Those life-and-death questions were the subject of the ice rescue stand at Exercise Polar Warrior 2009, where 32 Brigade's Arctic Response Company Group (led by the Grey and Simcoe Foresters) trained with the Canadian Rangers in Kitchenuhmaykoosib from February 27 to March 7. Invited to train there by Chief Donny Morris, the company and all of its equipment were flown into the remote town of 1,400 people on the shores of Big Trout Lake. The alternative route to this community some 600 kilometres north of Thunder Bay involves a lengthy drive on seasonal ice roads that start where the permanent roads end. Cell phones don't work in Kitchenuhmaykoosib.

    The cold, rugged and isolated location is ideal to exercise a self-supporting Arctic response unit in winter operations. After shaking themselves out from their journey, camping in the cold woods and getting comfortable in their winter gear, the soldiers switched to stand training for their last three days in the field. Shooting, making survival shelters, living off the land, ice fishing and ice rescue were covered under the guidance of the Canadian Rangers.

    For the ice rescue, soldiers donned dry suits, plunged into a hole in the ice and practiced different ways of pulling themselves from the frigid water.

    "We want to give the soldiers hands-on experience in dealing with the hazards of a fall through the ice," says Warrant Officer Rob Patterson of 3 Canadian Ranger Patrol Group. "After harnessing them up to a rope and pulley, the soldiers are first given a chance to extract themselves un-assisted. Then they try using ice picks." The soldiers aren't just trained to escape on their own, though. "We then show them how to help a buddy get out of the water," adds the Warrant, "and finally just pull them out with the rope and pulley system."

    The soldiers wore the suits over their uniforms (minus the mukluks) with neoprene gloves and a hood to cover their hands and head. For added safety, the suit also acts as a floatation device and keeps them surprisingly warm. Despite initial reservations, even those who could barely swim got into the water after watching their friends. Cheering each other on as they struggled to get out of the water, the more adventurous were inspired to plunge into the water with cannonballs and belly-flops. All of this left the soldiers completely exhausted.

    There were also, of course, lessons on the treatment for hypothermia. Under the direction of the Canadian Rangers, the troops quickly built a fire, put together some shelter and provided first aid to a notional casualty pulled from the freezing water.

    "This training gives us the opportunity to practice skills that city people don't regularly do," says Corporal Graham Green of the Queen's Own Rifles of Canada. "It was great to get training from Rangers who are so experienced in living off the land."

    The exercise ended with a community day in Kitchenuhmaykoosib, where the soldiers mingled with the locals at a school before heading to a feast at the community centre. The menu included beaver, moose, caribou, lake trout and snow goose. In appreciation of the visit, Chief Donny Morris presented the Brigade Commander (Colonel Mann flew in for the occasion) with two very high honours: an eagle feather and pipe of Canada. "I initially didn't think that I'd go in the water, but am really glad that I did."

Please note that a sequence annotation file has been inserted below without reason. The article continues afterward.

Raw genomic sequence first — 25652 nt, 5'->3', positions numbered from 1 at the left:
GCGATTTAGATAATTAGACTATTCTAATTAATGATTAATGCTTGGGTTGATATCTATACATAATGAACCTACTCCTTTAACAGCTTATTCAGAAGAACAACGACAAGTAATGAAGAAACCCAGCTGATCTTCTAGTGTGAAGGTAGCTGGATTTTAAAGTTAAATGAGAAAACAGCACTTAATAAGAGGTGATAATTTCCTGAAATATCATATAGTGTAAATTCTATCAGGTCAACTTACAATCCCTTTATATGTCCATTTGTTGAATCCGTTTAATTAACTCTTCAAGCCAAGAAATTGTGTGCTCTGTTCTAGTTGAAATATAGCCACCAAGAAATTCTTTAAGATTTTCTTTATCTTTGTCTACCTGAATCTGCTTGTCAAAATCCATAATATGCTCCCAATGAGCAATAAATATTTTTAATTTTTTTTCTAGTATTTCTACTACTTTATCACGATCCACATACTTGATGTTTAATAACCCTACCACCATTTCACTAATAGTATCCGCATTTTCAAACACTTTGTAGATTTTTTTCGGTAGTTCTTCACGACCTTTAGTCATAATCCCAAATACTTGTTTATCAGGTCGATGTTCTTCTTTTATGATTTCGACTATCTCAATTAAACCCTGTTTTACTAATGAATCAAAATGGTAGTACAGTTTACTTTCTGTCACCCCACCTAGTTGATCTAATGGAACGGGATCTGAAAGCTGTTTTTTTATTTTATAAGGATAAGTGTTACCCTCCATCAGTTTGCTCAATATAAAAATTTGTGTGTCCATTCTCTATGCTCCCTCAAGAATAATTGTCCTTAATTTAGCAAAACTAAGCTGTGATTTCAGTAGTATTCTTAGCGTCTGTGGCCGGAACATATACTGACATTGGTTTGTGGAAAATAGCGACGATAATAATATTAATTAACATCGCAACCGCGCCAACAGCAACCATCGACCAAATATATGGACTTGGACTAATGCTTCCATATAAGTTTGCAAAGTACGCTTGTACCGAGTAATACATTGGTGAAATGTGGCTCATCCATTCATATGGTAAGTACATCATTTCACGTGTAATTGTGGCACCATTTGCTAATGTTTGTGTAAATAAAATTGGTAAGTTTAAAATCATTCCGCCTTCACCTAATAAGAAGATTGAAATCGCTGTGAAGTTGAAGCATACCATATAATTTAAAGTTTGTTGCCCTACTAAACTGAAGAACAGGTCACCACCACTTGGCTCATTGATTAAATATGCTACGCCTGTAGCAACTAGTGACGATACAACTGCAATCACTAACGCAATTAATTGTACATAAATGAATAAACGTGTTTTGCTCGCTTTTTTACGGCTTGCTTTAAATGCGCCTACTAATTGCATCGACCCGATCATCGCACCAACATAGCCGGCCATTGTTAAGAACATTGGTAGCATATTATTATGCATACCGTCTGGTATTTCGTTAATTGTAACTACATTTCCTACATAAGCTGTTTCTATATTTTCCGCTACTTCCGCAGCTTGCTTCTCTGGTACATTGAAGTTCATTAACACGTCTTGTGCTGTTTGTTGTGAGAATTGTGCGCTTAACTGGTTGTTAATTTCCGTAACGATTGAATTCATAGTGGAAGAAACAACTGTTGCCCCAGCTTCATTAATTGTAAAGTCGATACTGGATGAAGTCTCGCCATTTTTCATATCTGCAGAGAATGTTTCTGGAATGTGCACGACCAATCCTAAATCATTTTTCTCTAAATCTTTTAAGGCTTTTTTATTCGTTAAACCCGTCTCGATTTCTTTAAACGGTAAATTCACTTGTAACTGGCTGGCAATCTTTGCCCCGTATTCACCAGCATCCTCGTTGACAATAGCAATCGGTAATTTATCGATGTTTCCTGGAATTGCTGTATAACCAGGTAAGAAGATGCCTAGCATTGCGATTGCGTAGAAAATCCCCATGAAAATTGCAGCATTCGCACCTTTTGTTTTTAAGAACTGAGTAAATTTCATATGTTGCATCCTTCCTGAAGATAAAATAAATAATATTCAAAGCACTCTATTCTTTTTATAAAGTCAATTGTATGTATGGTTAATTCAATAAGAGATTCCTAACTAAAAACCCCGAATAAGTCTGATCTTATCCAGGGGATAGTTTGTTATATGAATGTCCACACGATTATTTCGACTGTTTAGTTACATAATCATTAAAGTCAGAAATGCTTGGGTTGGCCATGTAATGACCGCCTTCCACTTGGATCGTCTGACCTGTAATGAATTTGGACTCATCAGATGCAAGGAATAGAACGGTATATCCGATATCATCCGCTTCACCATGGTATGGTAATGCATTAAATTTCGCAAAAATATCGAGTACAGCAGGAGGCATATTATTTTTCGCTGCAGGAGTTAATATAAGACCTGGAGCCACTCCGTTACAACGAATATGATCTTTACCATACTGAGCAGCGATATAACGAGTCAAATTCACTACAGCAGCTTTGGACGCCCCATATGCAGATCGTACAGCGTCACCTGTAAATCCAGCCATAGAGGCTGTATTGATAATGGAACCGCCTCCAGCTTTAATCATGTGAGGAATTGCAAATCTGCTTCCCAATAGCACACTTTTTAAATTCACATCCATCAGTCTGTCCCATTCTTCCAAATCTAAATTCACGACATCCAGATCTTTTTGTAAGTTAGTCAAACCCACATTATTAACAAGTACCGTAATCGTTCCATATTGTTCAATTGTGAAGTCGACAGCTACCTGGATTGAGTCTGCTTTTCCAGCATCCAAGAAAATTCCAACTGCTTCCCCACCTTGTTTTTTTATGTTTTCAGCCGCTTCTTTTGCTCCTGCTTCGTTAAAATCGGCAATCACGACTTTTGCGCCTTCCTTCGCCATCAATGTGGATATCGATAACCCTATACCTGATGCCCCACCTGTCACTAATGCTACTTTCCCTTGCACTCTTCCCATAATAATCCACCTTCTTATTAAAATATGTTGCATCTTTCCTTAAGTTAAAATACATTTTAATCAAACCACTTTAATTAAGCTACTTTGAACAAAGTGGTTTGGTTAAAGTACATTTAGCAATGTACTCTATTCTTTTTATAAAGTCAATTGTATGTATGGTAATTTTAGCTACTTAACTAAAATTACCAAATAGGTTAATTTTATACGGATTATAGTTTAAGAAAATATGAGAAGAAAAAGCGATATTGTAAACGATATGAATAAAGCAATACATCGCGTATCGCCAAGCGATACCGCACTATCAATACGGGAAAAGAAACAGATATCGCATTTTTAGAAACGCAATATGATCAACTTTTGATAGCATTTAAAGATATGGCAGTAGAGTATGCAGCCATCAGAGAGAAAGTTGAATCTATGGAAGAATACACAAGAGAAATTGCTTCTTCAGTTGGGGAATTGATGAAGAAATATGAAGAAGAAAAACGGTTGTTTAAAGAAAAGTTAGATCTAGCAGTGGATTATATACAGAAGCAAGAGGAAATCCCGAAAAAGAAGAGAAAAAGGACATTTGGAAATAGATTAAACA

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    Talking

    Actually I think its one big sentence:

    Kitchen uh may koosib Inn inu wug

    Translation: In the Kitchen at the Inn, you may find the beer jug.

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    Default Where The Heck is Kitchenuhmaykoosib Inninuwug, Ontario

    I am a transportation engineering student in Ontario, and have driven Highway 69 on many occasions and can't find a non political reason for the fast-tracking of Highway 69 improvements between Parry Sound and Estaire. Yes, the highway will need to eventually be twinned however, traffic volumes simply aren't there yet. Highway 69 is once again by in large a very well designed highway, with excellent passing opportunity. From an operational standpoint it would be much more logical for the MTO to improve Highway 17 on either side of Sudbury, as to the west is quite busy, and to the east has poor geometry.

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    There are some strange place names in Alberta as well. my favorite, " Head Smashed in Buffalo Jump"

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    Quote Originally Posted by Neven Mrgan View Post
    I am a transportation engineering student in Ontario, and have driven Highway 69 on many occasions and can't find a non political reason for the fast-tracking of Highway 69 improvements between Parry Sound and Estaire. Yes, the highway will need to eventually be twinned however, traffic volumes simply aren't there yet. Highway 69 is once again by in large a very well designed highway, with excellent passing opportunity. From an operational standpoint it would be much more logical for the MTO to improve Highway 17 on either side of Sudbury, as to the west is quite busy, and to the east has poor geometry.

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    Not sure where Highway 69 or 17 got into this, as they are both about 80 miles SOUTH of Highway 11, which is sort of "close" to where Kitchen.... is, somewhere off Rte 631, between Marathon and Hearst, kinda/sorta.

    As for "well designed" for the remainder of your comments.... Unless things have drastically changed, any highway west of Kenora and east of Banff have been the best maintained - although its been a few years since I last travelled that way by road. It didnt take a road sign to tell me that I had "Left Ontario and Entered Manatoba" or Alberta, west into BC.